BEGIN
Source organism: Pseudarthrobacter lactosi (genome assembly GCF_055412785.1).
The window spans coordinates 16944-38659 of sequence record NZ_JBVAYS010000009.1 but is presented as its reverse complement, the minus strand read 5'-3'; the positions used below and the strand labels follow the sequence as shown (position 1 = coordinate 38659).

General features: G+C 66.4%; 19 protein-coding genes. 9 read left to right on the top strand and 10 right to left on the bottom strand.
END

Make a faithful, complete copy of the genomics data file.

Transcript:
Source organism: Pseudarthrobacter lactosi (genome assembly GCF_055412785.1).
The window spans coordinates 16944-38659 of sequence record NZ_JBVAYS010000009.1 but is presented as its reverse complement, the minus strand read 5'-3'; the positions used below and the strand labels follow the sequence as shown (position 1 = coordinate 38659).

General features: G+C 66.4%; 19 protein-coding genes. 9 read left to right on the top strand and 10 right to left on the bottom strand.